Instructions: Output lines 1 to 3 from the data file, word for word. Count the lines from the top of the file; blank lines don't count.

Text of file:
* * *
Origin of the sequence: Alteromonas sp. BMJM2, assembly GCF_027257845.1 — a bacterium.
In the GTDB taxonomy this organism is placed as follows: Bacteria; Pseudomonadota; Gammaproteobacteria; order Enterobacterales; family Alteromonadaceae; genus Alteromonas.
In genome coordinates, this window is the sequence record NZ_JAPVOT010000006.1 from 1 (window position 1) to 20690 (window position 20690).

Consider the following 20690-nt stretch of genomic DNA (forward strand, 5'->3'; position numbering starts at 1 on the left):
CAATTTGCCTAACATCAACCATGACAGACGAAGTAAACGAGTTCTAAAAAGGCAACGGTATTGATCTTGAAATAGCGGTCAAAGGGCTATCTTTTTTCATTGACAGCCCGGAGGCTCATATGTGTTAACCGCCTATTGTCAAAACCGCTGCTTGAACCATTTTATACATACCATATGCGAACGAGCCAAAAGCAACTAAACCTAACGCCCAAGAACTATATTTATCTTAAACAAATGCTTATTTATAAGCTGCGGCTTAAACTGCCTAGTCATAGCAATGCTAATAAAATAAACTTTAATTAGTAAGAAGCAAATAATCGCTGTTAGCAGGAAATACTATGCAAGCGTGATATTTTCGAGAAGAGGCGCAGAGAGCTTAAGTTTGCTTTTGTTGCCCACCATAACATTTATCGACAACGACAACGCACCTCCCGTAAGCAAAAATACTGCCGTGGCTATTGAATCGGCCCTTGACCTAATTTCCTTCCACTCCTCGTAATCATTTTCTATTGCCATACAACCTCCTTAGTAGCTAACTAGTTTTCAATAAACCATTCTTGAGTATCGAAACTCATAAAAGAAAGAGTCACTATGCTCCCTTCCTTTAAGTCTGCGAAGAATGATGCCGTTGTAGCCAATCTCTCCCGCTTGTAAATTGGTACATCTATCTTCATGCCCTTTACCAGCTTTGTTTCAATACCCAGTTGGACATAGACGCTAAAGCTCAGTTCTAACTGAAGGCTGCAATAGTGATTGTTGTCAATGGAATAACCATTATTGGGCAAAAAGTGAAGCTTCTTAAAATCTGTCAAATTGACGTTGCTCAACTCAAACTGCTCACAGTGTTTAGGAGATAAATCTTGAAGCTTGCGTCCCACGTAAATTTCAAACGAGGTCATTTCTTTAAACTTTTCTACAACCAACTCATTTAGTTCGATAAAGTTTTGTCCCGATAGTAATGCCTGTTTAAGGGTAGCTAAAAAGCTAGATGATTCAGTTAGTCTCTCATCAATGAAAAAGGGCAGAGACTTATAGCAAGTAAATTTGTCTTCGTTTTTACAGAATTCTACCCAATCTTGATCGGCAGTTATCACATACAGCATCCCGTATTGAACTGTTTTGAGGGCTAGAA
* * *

Origin of the sequence: Alteromonas sp. BMJM2, assembly GCF_027257845.1 — a bacterium.
In the GTDB taxonomy this organism is placed as follows: Bacteria; Pseudomonadota; Gammaproteobacteria; order Enterobacterales; family Alteromonadaceae; genus Alteromonas.
In genome coordinates, this window is the sequence record NZ_JAPVOT010000006.1 from 1 (window position 1) to 20690 (window position 20690).